This article identifies and analyses constraints in seed production in Indonesia and describes the major factors that account for the failure to produce quality seed potatoes. The study is based on interviews with staff from government and non-government agencies, farmer-seed producers, farmer cooperative members and end-user farmers. Facilities and techniques used in various stages of seed production and quality control were also evaluated.
In this paper, Webb et al. examine the trading practices of market intermediaries in the Indonesian chili market and how they affect the transmission of chili market information through their effect on prices. The research involves a series of structured interviews with chili traders and wholesalers to investigate five potential impediments to an efficient market: market structure impediments to competition; lack of scale economies; market intermediary value-added functions; post-harvest losses; and price risk premiums.
The increasing role of modern retail markets and supermarkets provides an opportunity for the Indonesian fruit and vegetable sector if supply chain issues can be resolved. This study discusses the multi-layer distribution system as it applies to the Indonesian fruit and vegetable sector and proposes more effective and efficient options. The paper outlines the advantages and weaknesses of multi-layer distribution channels. Despite being advantageous in marketing small farmers' products and providing employment opportunities as intermediaries there are various disadvantages.
This study identifies potential business partners and investment opportunities for the IFC to consider in future development of the horticulture sector. The report details consumer, distribution and retails trends, horticultural production, exports and imports, processed horticultural products and investment trends and constraints. The report also profiles East Java, South Sulawesi, North Sumatra, Lampung and Bali encompassing regional investment, and constraints and opportunities for future development.
In this paper, the authors explore the level of market integration among regional vegetable markets in Indonesia and the movement of prices at the producer and wholesale market levels. Studying price integration among regions is important in order to increase the marketing efficiency of vegetables in the country. The main vegetables included in the study are shallots, large red chilli, potatoes, cabbage and tomatoes. The research uses secondary time-series data from 2001 to 2008 and analyses variables and integration using co-integration analyses.
This paper assesses whether supermarkets adversely affect traditional food retailers in traditional markets of Indonesia. The study methodology involved data collection from traders in treatment (supermarket within 5km) markets (n=249), traders in control markets (n=151) and in-depth interviews (n=37) with a range of additional stakeholders. The paper reports no significant effect of supermarkets on traditional markets in terms of profit and revenue, yet traditional traders experienced continued decline in their business.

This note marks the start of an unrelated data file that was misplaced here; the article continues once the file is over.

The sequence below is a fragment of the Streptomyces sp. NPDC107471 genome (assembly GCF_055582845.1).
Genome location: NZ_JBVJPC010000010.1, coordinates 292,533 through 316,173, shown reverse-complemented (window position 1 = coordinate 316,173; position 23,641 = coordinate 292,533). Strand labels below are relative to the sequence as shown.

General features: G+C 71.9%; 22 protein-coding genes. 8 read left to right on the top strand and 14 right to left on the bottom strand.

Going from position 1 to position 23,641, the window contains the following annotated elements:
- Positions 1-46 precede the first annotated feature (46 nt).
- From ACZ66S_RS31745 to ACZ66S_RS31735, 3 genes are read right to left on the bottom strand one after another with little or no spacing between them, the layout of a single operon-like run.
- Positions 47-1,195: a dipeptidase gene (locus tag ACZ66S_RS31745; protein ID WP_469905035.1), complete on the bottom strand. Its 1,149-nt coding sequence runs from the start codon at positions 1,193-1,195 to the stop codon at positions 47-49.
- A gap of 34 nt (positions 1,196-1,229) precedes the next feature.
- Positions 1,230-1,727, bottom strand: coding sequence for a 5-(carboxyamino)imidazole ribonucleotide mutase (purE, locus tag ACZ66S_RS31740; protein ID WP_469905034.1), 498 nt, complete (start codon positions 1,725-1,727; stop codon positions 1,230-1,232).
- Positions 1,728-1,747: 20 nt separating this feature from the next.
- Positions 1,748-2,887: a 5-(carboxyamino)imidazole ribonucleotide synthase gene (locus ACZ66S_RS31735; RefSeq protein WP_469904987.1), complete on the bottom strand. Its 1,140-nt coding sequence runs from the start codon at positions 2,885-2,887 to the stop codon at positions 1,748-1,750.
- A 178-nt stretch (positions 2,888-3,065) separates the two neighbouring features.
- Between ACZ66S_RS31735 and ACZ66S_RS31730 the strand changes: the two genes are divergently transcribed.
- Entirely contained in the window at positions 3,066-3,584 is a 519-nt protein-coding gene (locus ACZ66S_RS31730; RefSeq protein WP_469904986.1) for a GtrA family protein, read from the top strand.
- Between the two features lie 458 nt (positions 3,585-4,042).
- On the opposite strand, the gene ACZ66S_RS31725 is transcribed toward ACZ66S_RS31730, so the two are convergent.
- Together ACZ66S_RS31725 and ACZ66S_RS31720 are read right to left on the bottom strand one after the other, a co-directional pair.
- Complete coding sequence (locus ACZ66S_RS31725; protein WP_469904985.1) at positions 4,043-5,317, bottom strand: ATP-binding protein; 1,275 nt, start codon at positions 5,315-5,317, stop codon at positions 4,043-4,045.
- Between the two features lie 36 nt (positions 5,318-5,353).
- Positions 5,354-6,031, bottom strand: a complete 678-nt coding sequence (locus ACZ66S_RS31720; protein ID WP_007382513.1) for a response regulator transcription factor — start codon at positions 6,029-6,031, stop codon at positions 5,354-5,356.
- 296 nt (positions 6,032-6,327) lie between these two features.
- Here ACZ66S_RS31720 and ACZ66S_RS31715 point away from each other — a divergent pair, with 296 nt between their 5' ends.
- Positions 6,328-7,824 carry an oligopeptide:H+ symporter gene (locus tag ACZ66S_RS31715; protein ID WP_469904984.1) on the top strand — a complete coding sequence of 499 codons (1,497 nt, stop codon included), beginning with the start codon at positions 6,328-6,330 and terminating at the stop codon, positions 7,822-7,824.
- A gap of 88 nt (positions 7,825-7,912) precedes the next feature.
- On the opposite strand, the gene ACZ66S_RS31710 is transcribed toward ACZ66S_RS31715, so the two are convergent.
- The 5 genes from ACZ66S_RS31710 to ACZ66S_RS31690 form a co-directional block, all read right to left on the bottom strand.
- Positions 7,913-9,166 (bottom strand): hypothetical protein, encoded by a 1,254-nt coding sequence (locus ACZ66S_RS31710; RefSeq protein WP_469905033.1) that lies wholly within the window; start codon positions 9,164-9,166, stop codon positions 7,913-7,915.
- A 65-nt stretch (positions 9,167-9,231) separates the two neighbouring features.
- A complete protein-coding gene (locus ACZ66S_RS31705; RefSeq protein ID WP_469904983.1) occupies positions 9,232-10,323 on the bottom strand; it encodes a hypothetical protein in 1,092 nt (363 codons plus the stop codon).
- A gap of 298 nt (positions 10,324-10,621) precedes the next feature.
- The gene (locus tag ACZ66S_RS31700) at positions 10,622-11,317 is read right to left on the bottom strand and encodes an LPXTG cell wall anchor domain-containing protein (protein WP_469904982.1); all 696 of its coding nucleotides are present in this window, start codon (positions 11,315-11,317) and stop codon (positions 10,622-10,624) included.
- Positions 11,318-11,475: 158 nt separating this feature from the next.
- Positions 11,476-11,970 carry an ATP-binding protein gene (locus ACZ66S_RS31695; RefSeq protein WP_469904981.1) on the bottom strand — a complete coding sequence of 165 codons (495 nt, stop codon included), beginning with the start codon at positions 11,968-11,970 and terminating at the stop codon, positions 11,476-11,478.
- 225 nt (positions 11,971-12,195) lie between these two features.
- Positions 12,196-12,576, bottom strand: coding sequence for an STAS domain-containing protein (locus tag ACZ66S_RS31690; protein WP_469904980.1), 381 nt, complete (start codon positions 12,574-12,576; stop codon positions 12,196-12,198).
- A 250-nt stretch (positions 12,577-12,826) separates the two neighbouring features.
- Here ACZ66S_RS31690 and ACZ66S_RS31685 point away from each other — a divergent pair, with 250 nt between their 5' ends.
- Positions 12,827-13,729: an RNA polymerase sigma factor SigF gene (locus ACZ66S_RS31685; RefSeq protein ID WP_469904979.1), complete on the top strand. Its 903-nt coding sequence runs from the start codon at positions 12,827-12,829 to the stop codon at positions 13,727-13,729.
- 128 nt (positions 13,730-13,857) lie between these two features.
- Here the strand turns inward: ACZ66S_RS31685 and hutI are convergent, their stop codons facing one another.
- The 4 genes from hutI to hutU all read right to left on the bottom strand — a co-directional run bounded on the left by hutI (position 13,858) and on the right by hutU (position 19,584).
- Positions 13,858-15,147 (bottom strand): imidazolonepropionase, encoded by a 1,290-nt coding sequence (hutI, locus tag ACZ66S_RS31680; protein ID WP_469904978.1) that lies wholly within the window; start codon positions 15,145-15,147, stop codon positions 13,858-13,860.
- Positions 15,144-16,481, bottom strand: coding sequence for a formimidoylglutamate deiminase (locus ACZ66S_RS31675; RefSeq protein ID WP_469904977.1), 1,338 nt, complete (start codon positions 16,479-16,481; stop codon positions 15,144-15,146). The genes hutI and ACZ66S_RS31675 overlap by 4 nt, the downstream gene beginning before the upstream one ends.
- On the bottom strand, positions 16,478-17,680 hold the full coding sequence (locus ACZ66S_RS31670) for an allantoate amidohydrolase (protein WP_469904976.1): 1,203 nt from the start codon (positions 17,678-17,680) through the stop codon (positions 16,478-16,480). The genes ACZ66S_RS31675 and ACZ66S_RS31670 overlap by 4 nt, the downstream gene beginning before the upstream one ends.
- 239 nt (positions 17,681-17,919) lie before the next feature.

This study examines the impact of increasing supermarket presence and their procurement system on horticulture supply chains (using tomato in West Java as a case study) and on farmers. Methodology involved key informant interviews, farmer field surveys (n=600), stakeholder focus groups and participatory rural appraisals (n=8). The report briefly outlines changes in food retailing in Indonesia and the development of the supermarket sector and highlights the dominance of imports in supermarket sales.
This paper reviews the impact of Indonesian Government regulations on organic food supply chains and provides recommendations to assist in further development of these chains. It encompasses the marketing system for organic produce and consumer perceptions of organic food. The bulk of the discussion relates to the regulations associated with organic food and how these affect organic food supply chains. The paper outlines the regulations that organic food is subject to in relation to production, labelling, processing and food safety.
This paper briefly outlines the issues and opportunities for family farming in Indonesia's agricultural sector. It provides a summary of two contrasting views on Indonesia's rural sector social characteristics and development of supply chains. There is no detail on the methodology used to inform the paper. The key issues facing family farming operations are summarised as: land access and fragmentation, constraining distribution channels, lack of consideration of the potential for women in family farming, and lack of promising career options for young in agriculture.
This study details the changes in Indonesian food consumption patterns and growth in modern food retailing, including retail chains, packaged foods and imports. The study was informed by a desktop analysis of previous literature, previously collected market information and trade data and interviews conducted by the authors. It provides a brief background on Indonesia and its agricultural trade sector then details changing dietary patterns in Indonesia, both traditional and modern food retailing systems and the developmental opportunities and constraints for modern food retailing.